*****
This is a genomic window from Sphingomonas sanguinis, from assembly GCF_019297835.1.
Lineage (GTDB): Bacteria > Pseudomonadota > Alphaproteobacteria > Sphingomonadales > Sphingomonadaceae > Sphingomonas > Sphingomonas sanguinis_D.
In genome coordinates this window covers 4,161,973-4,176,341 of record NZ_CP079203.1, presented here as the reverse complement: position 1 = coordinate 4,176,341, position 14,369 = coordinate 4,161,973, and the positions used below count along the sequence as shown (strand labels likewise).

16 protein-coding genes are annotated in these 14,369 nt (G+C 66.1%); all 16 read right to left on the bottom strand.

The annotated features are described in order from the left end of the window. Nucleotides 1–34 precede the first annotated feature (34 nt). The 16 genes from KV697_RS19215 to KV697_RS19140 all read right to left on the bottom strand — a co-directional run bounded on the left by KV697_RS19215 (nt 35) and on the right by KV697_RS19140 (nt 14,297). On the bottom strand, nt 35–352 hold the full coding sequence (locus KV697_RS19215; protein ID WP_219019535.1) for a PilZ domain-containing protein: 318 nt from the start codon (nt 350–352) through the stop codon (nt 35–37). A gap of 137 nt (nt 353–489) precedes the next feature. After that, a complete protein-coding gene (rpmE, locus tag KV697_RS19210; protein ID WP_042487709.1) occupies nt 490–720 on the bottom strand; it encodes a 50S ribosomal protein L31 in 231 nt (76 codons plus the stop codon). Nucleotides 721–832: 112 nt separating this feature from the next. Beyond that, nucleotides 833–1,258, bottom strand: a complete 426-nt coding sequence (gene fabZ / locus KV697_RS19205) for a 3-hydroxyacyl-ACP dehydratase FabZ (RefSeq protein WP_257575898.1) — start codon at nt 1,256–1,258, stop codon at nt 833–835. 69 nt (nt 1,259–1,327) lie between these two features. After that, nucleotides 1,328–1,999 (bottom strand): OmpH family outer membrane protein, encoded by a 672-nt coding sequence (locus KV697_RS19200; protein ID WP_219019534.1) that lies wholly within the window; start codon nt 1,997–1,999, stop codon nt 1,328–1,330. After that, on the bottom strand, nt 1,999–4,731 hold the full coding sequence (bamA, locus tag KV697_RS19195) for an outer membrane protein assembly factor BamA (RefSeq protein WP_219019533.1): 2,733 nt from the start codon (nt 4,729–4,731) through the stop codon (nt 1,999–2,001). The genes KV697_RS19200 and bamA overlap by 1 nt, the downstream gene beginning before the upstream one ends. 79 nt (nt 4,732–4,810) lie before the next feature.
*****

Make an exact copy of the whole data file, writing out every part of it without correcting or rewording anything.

This is a genomic window from Sphingomonas sanguinis, from assembly GCF_019297835.1.
Lineage (GTDB): Bacteria > Pseudomonadota > Alphaproteobacteria > Sphingomonadales > Sphingomonadaceae > Sphingomonas > Sphingomonas sanguinis_D.
In genome coordinates this window covers 4,161,973-4,176,341 of record NZ_CP079203.1, presented here as the reverse complement: position 1 = coordinate 4,176,341, position 14,369 = coordinate 4,161,973, and the positions used below count along the sequence as shown (strand labels likewise).

16 protein-coding genes are annotated in these 14,369 nt (G+C 66.1%); all 16 read right to left on the bottom strand.

The annotated features are described in order from the left end of the window. Nucleotides 1–34 precede the first annotated feature (34 nt). The 16 genes from KV697_RS19215 to KV697_RS19140 all read right to left on the bottom strand — a co-directional run bounded on the left by KV697_RS19215 (nt 35) and on the right by KV697_RS19140 (nt 14,297). On the bottom strand, nt 35–352 hold the full coding sequence (locus KV697_RS19215; protein ID WP_219019535.1) for a PilZ domain-containing protein: 318 nt from the start codon (nt 350–352) through the stop codon (nt 35–37). A gap of 137 nt (nt 353–489) precedes the next feature. After that, a complete protein-coding gene (rpmE, locus tag KV697_RS19210; protein ID WP_042487709.1) occupies nt 490–720 on the bottom strand; it encodes a 50S ribosomal protein L31 in 231 nt (76 codons plus the stop codon). Nucleotides 721–832: 112 nt separating this feature from the next. Beyond that, nucleotides 833–1,258, bottom strand: a complete 426-nt coding sequence (gene fabZ / locus KV697_RS19205) for a 3-hydroxyacyl-ACP dehydratase FabZ (RefSeq protein WP_257575898.1) — start codon at nt 1,256–1,258, stop codon at nt 833–835. 69 nt (nt 1,259–1,327) lie between these two features. After that, nucleotides 1,328–1,999 (bottom strand): OmpH family outer membrane protein, encoded by a 672-nt coding sequence (locus KV697_RS19200; protein ID WP_219019534.1) that lies wholly within the window; start codon nt 1,997–1,999, stop codon nt 1,328–1,330. After that, on the bottom strand, nt 1,999–4,731 hold the full coding sequence (bamA, locus tag KV697_RS19195) for an outer membrane protein assembly factor BamA (RefSeq protein WP_219019533.1): 2,733 nt from the start codon (nt 4,729–4,731) through the stop codon (nt 1,999–2,001). The genes KV697_RS19200 and bamA overlap by 1 nt, the downstream gene beginning before the upstream one ends. 79 nt (nt 4,732–4,810) lie before the next feature.